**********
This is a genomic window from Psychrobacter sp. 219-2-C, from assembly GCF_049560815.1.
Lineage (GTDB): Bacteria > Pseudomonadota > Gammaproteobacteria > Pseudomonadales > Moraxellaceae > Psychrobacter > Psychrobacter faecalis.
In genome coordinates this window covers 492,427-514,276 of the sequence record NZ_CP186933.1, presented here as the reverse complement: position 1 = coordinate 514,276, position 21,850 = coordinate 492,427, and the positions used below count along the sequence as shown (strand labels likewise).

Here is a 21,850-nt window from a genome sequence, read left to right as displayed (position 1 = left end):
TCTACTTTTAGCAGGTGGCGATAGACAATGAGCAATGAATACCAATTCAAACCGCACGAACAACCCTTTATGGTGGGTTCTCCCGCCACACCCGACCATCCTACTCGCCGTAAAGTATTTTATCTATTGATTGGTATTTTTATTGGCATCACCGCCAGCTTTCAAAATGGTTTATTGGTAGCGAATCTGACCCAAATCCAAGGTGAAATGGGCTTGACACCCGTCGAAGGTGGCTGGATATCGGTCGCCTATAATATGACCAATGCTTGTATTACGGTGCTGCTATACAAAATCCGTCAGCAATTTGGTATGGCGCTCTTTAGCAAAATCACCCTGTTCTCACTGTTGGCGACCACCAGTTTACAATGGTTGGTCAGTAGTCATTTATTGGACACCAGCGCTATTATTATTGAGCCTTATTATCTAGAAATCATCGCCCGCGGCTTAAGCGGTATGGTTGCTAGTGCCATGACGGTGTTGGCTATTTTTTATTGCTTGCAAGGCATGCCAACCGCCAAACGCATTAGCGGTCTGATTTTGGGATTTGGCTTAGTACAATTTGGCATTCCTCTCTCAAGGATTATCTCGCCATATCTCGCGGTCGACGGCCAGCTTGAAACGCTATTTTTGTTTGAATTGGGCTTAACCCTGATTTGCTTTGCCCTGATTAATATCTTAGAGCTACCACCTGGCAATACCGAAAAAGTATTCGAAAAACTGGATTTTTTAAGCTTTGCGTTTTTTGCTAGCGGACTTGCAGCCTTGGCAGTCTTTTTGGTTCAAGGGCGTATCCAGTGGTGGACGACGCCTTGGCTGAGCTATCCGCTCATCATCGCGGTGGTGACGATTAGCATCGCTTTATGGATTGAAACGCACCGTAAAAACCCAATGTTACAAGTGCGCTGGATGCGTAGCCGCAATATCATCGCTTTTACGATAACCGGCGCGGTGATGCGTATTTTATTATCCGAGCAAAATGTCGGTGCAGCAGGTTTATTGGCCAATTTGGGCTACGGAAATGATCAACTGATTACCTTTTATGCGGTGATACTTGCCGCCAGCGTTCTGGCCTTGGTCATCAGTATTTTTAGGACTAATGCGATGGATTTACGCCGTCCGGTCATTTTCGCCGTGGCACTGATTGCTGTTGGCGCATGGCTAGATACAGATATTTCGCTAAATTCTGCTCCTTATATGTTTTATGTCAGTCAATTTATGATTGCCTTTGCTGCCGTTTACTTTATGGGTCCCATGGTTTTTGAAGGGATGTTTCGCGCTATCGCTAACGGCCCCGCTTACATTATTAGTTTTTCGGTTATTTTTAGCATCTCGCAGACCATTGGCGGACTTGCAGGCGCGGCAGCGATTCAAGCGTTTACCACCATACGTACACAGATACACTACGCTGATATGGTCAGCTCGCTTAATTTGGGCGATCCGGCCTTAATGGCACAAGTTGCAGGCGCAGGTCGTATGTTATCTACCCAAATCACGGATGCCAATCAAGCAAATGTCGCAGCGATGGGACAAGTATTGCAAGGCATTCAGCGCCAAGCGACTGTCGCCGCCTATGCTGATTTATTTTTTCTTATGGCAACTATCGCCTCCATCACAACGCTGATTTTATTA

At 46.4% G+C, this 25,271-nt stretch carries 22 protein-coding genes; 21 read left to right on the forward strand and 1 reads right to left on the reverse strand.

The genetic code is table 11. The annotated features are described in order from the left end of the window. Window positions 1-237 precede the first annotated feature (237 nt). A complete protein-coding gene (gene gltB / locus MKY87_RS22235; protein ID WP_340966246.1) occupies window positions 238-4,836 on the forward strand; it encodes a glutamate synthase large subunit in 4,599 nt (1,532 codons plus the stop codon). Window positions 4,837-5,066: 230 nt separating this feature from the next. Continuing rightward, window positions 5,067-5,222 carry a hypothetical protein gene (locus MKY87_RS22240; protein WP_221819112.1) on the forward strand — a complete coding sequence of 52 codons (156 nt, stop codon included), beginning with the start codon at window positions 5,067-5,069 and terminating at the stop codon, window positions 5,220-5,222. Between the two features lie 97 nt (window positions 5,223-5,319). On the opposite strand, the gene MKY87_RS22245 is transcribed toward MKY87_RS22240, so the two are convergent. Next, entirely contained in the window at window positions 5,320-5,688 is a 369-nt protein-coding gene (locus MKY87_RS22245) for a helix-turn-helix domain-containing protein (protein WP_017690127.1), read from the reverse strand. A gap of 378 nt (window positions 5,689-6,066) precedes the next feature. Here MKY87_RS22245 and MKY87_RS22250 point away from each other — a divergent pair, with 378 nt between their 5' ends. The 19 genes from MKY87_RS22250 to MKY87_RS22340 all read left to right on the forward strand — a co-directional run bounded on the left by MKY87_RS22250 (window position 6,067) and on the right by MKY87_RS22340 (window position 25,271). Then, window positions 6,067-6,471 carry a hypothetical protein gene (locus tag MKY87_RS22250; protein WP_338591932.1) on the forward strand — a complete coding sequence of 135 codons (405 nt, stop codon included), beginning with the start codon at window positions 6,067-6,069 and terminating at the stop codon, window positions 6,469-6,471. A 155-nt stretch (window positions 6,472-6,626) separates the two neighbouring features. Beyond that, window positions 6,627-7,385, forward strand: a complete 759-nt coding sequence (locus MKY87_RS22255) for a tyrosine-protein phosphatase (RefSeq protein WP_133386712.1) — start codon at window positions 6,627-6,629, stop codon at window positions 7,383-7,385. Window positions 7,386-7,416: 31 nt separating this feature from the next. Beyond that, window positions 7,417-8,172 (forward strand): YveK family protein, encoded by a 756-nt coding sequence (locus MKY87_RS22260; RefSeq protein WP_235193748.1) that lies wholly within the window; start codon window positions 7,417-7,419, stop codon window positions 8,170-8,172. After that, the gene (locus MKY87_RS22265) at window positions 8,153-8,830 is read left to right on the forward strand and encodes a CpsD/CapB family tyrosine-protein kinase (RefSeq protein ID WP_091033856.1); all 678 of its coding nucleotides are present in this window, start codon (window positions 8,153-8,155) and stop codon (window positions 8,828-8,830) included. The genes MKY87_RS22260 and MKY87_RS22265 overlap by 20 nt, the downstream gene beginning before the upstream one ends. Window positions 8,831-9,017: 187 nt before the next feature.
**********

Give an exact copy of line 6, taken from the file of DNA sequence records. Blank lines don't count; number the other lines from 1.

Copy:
At 46.4% G+C, this 25,271-nt stretch carries 22 protein-coding genes; 21 read left to right on the forward strand and 1 reads right to left on the reverse strand.